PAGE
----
Holiday and travel reservation booking companies, some partly online and some pure online, are all trying to cope with more competition in a maturing market by expanding their footprint as well as increasing their coverage of the different aspects of travel and accommodation. Being completely online doesn?t automatically win the game, and having the most storefronts and agents won?t guarantee success over the long term either.
Wotif.com (ASX: WTF) is well known for discount, last-minute accommodation booking, but it is seeing the need to expand more into flight and travel packaging to stay competitive. At the annual general meeting this…
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Holiday and travel reservation booking companies, some partly online and some pure online, are all trying to cope with more competition in a maturing market by expanding their footprint as well as increasing their coverage of the different aspects of travel and accommodation. Being completely online doesn’t automatically win the game, and having the most storefronts and agents won’t guarantee success over the long term either.
Wotif.com (ASX: WTF) is well known for discount, last-minute accommodation booking, but it is seeing the need to expand more into flight and travel packaging to stay competitive. At the annual general meeting this month, Chairman Dick McIlwain admitted to the audience that the past double-digit growth the company achieved in accommodation bookings was not expected to go on into the future.
At the same time, the company is implementing its new strategy of dynamic packaging that combines flights, travel packages and accommodation both domestically and internationally. It is expecting growth from the new system to translate to higher total transaction values, but recent sales data is not showing any jump up in overall business.
Jetset Travelworld (ASX: JET) is expanding its new brand system, called helloworld, to also handle business flight packaging. This is similar to Flight Centre’s (ASX: FLT) FCm that caters to business customers. Average sales per customer and profit margins are higher with corporate fliers, yet that attracts competition from companies like Corporate Travel Management (ASX: CTD) as well.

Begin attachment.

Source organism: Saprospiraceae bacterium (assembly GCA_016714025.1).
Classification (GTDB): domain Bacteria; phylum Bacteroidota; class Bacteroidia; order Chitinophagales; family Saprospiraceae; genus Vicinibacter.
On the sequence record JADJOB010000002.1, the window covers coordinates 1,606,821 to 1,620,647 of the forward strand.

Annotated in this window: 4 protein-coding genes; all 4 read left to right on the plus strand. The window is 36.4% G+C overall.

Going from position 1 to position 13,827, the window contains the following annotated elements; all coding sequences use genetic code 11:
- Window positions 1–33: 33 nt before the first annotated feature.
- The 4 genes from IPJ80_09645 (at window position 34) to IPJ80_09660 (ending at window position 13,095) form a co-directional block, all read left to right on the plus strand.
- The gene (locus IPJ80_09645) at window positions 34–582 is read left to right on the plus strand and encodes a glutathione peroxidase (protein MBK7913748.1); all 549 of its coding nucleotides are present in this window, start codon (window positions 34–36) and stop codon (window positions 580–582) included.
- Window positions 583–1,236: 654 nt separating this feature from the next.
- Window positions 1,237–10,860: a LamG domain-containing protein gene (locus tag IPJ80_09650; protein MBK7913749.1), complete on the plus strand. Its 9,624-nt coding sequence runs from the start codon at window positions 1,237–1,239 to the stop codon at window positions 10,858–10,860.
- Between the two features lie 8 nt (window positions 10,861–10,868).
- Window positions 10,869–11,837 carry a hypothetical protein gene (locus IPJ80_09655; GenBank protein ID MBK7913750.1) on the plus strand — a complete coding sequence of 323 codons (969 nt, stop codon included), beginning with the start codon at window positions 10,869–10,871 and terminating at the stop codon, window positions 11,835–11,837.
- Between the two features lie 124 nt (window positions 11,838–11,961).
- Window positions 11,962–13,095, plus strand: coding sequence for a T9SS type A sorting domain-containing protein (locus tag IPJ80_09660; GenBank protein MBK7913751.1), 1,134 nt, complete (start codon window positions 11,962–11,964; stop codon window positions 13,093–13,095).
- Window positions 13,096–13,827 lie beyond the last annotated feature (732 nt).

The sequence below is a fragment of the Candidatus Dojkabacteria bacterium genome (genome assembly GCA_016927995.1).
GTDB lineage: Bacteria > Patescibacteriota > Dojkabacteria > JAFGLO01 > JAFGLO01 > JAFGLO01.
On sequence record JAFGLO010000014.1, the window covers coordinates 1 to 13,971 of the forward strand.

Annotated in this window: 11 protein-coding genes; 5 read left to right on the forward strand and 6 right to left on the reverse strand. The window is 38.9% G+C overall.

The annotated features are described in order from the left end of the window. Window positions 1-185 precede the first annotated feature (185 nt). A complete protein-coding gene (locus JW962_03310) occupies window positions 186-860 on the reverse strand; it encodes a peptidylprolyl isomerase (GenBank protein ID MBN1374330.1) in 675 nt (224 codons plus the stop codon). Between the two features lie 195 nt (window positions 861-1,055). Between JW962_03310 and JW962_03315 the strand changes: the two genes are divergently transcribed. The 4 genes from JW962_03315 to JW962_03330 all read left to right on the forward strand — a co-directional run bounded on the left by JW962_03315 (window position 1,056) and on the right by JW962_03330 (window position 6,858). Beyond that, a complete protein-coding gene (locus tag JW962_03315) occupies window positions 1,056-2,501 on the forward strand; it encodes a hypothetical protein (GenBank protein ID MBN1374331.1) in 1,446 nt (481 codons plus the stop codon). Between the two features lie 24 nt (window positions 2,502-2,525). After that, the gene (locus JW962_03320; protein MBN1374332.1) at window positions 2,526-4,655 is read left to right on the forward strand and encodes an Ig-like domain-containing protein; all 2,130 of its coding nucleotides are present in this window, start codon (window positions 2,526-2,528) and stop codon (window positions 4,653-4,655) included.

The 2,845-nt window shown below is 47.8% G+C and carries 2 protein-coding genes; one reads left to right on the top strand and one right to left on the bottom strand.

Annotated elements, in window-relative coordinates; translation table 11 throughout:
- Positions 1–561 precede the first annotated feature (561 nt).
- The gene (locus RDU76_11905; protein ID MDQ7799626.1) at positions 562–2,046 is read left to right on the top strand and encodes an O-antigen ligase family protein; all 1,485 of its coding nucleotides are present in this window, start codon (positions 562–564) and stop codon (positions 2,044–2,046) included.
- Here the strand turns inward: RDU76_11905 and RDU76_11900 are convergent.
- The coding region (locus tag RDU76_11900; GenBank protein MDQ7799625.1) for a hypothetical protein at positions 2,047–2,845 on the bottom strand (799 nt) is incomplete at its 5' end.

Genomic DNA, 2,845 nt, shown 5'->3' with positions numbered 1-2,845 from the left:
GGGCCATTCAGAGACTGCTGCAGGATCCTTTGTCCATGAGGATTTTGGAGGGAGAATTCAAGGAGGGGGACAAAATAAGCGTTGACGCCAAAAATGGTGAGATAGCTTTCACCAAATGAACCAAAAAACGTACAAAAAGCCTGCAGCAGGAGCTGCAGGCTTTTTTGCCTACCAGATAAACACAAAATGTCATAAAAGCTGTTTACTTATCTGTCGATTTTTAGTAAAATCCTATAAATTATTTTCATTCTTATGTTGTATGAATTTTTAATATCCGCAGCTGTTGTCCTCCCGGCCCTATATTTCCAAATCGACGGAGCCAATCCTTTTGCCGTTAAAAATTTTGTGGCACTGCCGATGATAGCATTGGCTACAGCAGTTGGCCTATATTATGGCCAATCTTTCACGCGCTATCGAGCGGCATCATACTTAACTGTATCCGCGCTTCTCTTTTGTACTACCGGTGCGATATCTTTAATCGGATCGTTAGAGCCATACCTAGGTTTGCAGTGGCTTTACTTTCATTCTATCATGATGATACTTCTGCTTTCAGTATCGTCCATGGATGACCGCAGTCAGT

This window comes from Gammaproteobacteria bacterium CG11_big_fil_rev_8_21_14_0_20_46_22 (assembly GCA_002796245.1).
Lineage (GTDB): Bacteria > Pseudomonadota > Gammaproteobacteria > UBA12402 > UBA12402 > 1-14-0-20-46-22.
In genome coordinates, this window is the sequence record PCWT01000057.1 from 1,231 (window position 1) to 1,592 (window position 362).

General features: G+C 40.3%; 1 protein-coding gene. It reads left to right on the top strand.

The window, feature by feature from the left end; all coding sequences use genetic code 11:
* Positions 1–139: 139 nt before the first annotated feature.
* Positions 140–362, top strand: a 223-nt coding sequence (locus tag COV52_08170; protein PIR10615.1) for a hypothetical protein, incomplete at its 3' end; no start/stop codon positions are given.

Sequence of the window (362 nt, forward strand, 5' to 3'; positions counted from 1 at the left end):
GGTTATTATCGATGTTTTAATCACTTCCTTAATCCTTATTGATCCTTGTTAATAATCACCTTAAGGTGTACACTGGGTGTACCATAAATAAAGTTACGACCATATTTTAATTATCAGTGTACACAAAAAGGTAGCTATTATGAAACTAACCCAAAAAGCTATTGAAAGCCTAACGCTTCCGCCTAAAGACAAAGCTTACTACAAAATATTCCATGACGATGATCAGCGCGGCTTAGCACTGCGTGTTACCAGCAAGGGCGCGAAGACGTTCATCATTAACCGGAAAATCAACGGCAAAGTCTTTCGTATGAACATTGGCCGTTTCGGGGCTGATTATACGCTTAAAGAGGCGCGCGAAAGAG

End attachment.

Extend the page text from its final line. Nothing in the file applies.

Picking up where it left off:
In 2013, it earned $16.5 million after tax on revenue of $332 million for a net profit margin of 4.95%. The share price is $0.40, and has been the $0.40-$0.50 range since July 2012. Its price-to-earnings (PE) ratio is 10. It controls about 27% of the flight and tour reservation industry.
Online only service provider Webjet (ASX: WEB) acquired the Zuji flight reservations platform in 2013 for $25 million to expand into Asia, and launched its own hotel accommodation booking service called Lots of Hotels, replicating the all-in-one style of bookings that its rivals are creating.
Revenue was up 29.5% to $74.8 million from $57.7 million, but due to the acquisition costs, net profit for the year was from $13.6 million to $6.5 million. Average net profit margin is about 25-28%. The share price is down from its April high of $5.30, when there was talk that the Zuji acquisition may be too hard for the company to merge with since Zuji’s organisation is much larger than Webjet’s. Its current price is $3.35 a share, and PE is 38, but forecast earnings per share (EPS) for 2014 is 24.4 cents per share, so forward PE is 14.3.
The industry share leader, controlling 40.3%, is Flight Centre (ASX: FLT), and since May 2012 its share price has flown from about $18 to $51, up 183%. It is expanding its Escape Travel franchise, inviting agencies under other brands to join it. This is going head-to-head with Jetset Travelworld’s expansion plans, pitting the number one and number two businesses against each other.
It has also introduced 24-hour booking with expanded staff to total about 130 by December. Last week, Credit Suisse reaffirmed its “outperform” rating on the company.
The industry is getting crowded and faster in pace just to stay up. Even with Flight Centre’s dominance and $5.1 billion market cap, it still only has net profit margins of 12.8%, so it must work hard to keep earnings up. The smaller competitors, the online-only businesses, have lower cost bases, but they have to build up a strong brand or their service will become commoditised.
As an investor, you have to look over these players, and project where each one of the may be in five or 10 years’ time. The ones with lasting durable competitive advantage will grow in value. You also need to know how customers want to interact with the companies and use their services. The successful ones will have the ability to grow in that respect, too.
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Motley Fool contributor Darryl Daté-Shappard does not own any of the companies mentioned here.